Styles & Forms | Nineties Latin Pop
Latin pop has been around for as long as Latin music itself. As far back as the 1920s, Mexico, Argentina and Spain were veritable fountains of popular music, which they exported to all Spanish-speaking nations. An international audience was found in the United States, along with the steady influx of Latino immigrants in the late twentieth century.
Prior to this, Latin music made its rounds through the decades via the boleros – traditional romantic songs – of composers such as Mexicans Agustín Lara (‘Noche de Ronda’, ‘Granada’) and Consuelo Velázquez (‘Bésame Mucho’). Their songs were translated into English and popularized by various acts, ranging from Nat ‘King’ Cole to Ray Charles.
Latin music also managed to supersede language barriers thanks to various Latin dance crazes criss-crossing the globe, primarily the Cuban mambo. Its best-known representative was Pérez Prado, a big-band leader and composer whose catchy compositions and simplified arrangements propelled the music to international renown in the 1950s.
However, the rise of widely popular Latin acts remained relatively rare outside the Spanish-speaking world. Among the few exceptions are the Spanish balladeer Julio Iglesias, who crooned his way to fame in more than a dozen languages and Miami Sound Machine, the group created in the 1980s by the music mogul Emilio Estefan, who was a fledgling bongo player. With Estefan’s wife Gloria as the lead singer, Miami Sound Machine brought to the table a dynamic mix of Latin percussion and heavy brass, blended with disco beats and performed in English. The combination, which the Cuban-born Estefans often described as rice and beans (Cuban staples) with hamburger, turned songs such as ‘Conga’ into international hits and paved the way for what many now refer to as the ‘Latin music explosion’ of the late 1990s.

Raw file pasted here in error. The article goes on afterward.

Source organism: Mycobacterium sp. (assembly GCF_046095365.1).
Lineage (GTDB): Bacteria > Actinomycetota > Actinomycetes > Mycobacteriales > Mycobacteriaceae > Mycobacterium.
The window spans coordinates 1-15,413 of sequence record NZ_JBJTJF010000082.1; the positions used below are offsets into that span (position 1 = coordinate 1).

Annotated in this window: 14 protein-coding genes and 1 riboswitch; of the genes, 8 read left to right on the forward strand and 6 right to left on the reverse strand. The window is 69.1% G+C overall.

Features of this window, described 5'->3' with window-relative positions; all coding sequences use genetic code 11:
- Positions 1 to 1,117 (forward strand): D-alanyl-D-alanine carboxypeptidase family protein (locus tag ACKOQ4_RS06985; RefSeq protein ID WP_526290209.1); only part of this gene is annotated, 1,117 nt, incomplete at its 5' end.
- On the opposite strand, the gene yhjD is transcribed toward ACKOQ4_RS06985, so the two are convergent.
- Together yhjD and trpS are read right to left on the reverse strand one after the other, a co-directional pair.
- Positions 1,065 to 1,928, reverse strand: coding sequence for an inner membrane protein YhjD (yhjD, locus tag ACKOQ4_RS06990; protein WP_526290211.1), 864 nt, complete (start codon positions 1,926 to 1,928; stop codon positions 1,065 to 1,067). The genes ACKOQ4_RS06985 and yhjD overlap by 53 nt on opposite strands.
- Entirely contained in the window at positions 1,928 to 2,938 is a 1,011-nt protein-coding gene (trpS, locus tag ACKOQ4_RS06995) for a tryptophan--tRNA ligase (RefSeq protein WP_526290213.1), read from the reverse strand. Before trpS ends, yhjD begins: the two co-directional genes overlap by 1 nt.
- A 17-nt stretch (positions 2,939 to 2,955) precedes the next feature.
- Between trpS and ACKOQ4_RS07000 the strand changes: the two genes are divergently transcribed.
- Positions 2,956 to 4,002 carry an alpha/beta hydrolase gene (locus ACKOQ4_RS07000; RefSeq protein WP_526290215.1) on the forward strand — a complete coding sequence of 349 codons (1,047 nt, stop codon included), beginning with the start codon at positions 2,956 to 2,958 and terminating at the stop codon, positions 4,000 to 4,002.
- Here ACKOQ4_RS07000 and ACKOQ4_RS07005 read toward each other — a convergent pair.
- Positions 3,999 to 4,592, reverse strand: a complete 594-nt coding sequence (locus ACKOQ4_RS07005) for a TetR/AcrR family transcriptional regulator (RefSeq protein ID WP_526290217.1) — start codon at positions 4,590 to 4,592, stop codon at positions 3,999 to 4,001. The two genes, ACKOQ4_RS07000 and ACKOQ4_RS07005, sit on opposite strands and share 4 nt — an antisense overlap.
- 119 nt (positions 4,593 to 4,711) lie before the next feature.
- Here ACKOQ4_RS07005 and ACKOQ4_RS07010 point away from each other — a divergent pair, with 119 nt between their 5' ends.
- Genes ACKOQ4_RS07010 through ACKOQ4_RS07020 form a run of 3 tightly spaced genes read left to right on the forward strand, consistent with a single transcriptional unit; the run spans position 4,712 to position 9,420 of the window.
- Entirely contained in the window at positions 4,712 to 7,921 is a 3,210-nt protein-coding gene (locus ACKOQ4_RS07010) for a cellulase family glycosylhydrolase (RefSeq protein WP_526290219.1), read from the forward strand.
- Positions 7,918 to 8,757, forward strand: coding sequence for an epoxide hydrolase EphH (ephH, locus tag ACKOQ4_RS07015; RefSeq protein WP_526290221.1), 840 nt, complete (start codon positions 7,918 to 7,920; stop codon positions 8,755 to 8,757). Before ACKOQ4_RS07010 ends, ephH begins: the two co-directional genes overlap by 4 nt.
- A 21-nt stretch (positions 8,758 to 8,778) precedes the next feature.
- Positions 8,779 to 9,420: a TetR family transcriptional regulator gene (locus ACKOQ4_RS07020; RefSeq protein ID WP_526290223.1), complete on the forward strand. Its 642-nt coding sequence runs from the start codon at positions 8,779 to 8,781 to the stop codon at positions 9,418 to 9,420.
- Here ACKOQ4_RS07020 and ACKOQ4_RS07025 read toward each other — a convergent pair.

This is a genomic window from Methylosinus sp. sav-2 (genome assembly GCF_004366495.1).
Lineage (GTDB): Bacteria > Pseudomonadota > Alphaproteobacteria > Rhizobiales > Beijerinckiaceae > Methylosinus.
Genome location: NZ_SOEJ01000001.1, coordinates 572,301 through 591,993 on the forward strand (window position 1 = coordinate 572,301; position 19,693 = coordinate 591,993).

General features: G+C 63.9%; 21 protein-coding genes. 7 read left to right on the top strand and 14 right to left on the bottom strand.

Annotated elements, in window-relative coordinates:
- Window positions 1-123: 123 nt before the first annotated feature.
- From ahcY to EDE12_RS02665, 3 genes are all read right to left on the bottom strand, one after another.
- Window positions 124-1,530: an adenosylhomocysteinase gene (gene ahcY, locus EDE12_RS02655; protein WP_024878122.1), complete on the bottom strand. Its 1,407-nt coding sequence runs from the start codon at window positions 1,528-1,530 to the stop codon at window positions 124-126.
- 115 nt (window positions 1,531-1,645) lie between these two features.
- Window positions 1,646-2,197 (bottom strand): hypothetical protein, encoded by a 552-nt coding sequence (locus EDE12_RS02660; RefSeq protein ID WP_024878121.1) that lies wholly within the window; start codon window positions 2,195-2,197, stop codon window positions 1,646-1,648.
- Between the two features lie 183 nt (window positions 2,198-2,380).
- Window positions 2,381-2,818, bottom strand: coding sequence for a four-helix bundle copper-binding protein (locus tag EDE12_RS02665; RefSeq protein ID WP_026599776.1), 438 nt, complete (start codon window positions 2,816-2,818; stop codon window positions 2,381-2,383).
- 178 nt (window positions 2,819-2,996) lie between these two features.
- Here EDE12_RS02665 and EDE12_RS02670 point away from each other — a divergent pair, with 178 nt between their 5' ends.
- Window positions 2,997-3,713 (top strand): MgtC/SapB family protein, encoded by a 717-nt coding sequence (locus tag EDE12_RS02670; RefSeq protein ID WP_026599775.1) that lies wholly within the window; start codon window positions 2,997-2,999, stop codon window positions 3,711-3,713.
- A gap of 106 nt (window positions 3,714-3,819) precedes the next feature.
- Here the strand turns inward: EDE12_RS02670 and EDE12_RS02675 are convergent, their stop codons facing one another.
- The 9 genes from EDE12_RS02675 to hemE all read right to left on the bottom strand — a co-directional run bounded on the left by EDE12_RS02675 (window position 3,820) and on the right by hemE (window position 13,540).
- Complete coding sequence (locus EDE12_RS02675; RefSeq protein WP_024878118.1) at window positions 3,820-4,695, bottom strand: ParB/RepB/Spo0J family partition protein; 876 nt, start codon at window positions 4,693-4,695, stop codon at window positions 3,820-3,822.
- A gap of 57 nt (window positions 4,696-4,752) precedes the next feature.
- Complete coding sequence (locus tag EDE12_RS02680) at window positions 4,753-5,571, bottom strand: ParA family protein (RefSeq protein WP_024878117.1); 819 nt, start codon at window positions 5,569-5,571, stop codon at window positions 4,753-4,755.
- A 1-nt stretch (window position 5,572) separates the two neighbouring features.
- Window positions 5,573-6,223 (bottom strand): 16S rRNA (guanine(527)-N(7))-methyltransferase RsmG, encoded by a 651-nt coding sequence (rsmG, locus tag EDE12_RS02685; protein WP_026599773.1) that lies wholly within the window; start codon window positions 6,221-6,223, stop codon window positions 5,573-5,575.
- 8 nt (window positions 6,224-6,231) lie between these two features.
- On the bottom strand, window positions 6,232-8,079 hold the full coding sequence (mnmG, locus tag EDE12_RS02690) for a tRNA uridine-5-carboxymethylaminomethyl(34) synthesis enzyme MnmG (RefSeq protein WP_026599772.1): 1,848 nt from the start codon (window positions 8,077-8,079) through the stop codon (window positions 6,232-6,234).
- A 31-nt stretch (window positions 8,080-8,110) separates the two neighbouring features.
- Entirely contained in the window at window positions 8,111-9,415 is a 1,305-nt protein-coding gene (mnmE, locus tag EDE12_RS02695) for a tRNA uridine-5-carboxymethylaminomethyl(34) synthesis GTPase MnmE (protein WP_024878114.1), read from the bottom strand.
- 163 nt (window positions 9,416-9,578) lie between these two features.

That explosion was spearheaded by Ricky Martin, a Puerto Rican singer whose hip-swivelling moves were reminiscent of Elvis Presley and whose generic, Western-world good looks made him internationally appealing. Martin started out in show business with Menudo, a 1980s boy band who performed bubblegum Spanish-language pop. As a soloist, he became enormously popular throughout Latin America by singing Latin ballads, but gradually developed a parallel, upbeat style characterized by his use of Caribbean dance rhythms, percussion and brass.
That sound characterized 1998’s ‘La Copa De La Vida’, or ‘The Cup Of Life’, a song conceived as the football World Cup anthem, which Martin recorded in several languages. Its worldwide success set the stage for Martin’s self-titled English-language debut album in 1999, which featured ‘Livin’ La Vida Loca’, a track that would become an international anthem in its English- and Spanish-language versions. ‘Livin’’ was typical of Martin in its use of Latin rhythms, while its electric-guitar intro – reminiscent of 1960s California surf rock – gave it a far greater international feel. As well as propelling Martin to international superstardom, it opened the door for other Latin artists to embark on the crossover from Spanish to English.
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